Windy Citizen, February 4, 2008
FIELD MUSEUM'S EPIC 'MIGRATION OF THE NEGRO' CAPTURES IMMIGRANT HARDSHIP
By Mitchell Wu
The controversy surrounding immigration has never gone away.
Whether it's Middle Easter refugees in Europe or Mexican immigrants in the United States, they've all faced similar hardships and prejudice. The Migration of the Negro, an epic series of 60 paintings by Jacob Lawrence, reminds us of the perpetual nature of these struggles.
"It's a classic story that has universal themes," says Peter Nesbett, co-director of the new Field Museum exhibit on The Migration that beings this Friday. "[The paintings have] great relevance to contemporary life - the displacement of people all over the world, in search of new homelands, in search of better opportunities . . . escaping poverty [and] escaping poor social conditions."
Arguably the most celebrated African-American artist of his time, Lawrence began work on The Migration in 1940, and it recieved widespread acclain when the Downtown Gallery in New York exhibited it in November 1941.
"Anyone from any generation or age can come into this work," says Shelly Bancroft, who also co-directed the Field Museum's exhibit. Bancroft put on a similar exhibition with Nesbett at their not-for-profit art gallery Triple Candie in Harlem, and says the paintings should be appreciated for their unique aesthetic as well.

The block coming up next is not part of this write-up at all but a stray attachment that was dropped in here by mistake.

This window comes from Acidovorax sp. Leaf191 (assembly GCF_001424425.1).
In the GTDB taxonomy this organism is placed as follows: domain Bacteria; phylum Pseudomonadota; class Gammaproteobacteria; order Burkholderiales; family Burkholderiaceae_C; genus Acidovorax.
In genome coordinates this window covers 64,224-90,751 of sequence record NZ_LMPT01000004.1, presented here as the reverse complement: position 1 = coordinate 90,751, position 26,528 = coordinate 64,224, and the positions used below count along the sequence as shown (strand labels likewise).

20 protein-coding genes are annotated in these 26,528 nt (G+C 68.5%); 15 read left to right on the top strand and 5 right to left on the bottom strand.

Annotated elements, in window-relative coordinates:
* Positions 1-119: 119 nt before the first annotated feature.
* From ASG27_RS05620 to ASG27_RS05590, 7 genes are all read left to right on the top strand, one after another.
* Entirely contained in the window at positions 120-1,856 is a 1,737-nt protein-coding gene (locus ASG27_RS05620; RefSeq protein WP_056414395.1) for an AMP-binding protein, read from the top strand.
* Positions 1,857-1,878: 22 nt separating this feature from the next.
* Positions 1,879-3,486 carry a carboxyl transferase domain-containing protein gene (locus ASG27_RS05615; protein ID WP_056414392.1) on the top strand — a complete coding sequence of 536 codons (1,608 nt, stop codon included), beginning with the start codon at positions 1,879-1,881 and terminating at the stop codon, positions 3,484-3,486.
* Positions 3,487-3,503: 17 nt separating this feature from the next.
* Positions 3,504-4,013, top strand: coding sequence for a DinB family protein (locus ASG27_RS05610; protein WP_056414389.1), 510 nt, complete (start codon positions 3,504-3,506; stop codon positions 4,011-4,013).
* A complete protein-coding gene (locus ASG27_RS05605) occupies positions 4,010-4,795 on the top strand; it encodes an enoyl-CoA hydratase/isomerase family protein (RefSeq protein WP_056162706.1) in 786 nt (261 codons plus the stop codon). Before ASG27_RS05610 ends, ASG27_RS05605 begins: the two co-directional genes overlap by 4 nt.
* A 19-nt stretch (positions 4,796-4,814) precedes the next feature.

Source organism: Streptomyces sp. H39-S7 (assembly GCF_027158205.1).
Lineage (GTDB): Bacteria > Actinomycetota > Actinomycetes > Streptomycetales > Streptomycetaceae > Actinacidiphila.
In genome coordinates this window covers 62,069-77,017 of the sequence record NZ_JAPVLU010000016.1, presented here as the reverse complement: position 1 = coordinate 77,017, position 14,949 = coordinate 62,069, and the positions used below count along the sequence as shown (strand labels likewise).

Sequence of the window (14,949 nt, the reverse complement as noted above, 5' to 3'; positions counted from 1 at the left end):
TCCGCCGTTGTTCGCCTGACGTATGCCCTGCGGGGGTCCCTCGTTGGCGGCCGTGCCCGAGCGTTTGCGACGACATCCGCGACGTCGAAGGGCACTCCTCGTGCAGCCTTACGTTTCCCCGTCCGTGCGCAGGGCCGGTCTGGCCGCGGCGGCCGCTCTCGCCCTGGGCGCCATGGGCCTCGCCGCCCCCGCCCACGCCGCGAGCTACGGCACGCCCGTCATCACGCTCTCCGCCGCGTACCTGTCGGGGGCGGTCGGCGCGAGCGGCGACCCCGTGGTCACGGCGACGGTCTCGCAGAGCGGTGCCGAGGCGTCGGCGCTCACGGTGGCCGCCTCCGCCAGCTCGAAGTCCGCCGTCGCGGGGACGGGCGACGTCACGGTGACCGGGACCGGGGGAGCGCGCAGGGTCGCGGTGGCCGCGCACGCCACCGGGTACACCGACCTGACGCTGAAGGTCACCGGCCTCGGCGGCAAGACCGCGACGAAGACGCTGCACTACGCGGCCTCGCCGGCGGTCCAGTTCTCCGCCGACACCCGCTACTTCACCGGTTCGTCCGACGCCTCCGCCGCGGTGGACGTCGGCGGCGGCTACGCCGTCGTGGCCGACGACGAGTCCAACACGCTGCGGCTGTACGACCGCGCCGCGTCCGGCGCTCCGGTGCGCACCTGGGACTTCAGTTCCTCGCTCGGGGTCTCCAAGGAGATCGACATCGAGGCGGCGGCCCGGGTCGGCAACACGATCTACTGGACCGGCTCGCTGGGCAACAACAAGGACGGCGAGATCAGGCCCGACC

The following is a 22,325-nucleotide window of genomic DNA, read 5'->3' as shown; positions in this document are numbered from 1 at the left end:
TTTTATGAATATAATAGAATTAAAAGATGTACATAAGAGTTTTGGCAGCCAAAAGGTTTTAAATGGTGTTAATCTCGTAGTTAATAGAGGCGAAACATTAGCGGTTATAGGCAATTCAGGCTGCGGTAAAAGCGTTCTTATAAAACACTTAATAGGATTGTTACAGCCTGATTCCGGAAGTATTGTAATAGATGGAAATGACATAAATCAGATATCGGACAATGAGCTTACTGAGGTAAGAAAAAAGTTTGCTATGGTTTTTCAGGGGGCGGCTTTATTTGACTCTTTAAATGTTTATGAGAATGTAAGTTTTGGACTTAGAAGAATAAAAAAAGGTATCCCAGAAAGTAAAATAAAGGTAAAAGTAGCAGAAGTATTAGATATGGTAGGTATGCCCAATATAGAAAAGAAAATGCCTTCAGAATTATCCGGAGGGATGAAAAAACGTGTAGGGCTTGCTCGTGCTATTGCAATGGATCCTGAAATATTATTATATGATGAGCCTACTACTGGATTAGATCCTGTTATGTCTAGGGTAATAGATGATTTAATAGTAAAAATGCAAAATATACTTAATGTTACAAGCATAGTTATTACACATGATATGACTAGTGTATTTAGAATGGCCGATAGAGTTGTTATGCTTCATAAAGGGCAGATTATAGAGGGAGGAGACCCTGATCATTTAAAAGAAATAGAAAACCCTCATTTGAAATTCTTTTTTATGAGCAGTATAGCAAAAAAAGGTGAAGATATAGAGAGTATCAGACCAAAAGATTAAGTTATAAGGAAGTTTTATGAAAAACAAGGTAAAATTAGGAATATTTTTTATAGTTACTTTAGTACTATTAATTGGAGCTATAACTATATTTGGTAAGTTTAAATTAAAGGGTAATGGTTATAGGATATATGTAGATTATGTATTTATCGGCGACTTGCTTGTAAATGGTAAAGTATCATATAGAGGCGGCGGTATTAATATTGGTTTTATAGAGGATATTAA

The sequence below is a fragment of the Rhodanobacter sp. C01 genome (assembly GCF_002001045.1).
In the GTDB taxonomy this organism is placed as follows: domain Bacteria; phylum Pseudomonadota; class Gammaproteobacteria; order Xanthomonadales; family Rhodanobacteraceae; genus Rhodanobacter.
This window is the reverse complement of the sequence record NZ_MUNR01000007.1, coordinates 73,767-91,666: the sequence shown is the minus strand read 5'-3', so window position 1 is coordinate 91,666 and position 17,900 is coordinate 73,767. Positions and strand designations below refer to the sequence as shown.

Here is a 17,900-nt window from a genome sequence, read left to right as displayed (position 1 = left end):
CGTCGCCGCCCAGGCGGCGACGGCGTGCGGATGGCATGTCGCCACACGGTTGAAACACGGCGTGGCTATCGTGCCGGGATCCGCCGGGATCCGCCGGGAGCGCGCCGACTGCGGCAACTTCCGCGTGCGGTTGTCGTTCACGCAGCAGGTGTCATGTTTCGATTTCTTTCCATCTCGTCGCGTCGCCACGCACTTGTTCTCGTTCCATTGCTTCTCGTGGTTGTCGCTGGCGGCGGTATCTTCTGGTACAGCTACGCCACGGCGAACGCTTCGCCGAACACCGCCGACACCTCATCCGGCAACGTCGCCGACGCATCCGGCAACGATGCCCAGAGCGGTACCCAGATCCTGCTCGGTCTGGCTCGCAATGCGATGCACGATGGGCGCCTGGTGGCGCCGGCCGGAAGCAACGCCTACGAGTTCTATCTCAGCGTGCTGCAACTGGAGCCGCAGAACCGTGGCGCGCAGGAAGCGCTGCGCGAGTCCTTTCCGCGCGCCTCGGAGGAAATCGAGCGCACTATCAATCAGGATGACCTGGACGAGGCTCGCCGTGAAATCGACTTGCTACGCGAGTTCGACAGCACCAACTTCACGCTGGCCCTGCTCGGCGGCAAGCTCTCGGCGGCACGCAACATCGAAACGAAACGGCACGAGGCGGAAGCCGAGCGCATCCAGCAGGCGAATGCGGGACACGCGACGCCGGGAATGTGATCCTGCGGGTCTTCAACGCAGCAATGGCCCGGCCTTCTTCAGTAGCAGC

They're very simple in composition, and Lawrence would just use the bare elements to create his paintings so that there's no distraction," Bancroft says. "[You] can have a huge range of experiences, from appreciating them purely for their visual qualities, to appreciating the breadth of the journey, and the sadness of the journey...."
In conjunction with the exhibit, the Field Museum plans to record family histories from its own staff and members in the spring, according to Alaka Wali, director of the Center for Cultural Understanding and Change at the Field Museum. "Everybody has a story about a journey," says Wali, and she says members and staff will have an opportunity to document theirs for posterity.
The exhibit also presents an opportunity to see Lawrence's work in its entirety. Even though he intended the Migration paintings to be shown as a whole, the series did not remain together long, with different halves sold to the Museum of Modern Art in New York and the Phillips Collection in Washington, D. C. The originals have rarely been displayed together since, and though the Field Museum's exhibit consists of reproductions, Nesbett says they remain a complete and fairly accurate presentation that is close to Lawrence's original vision.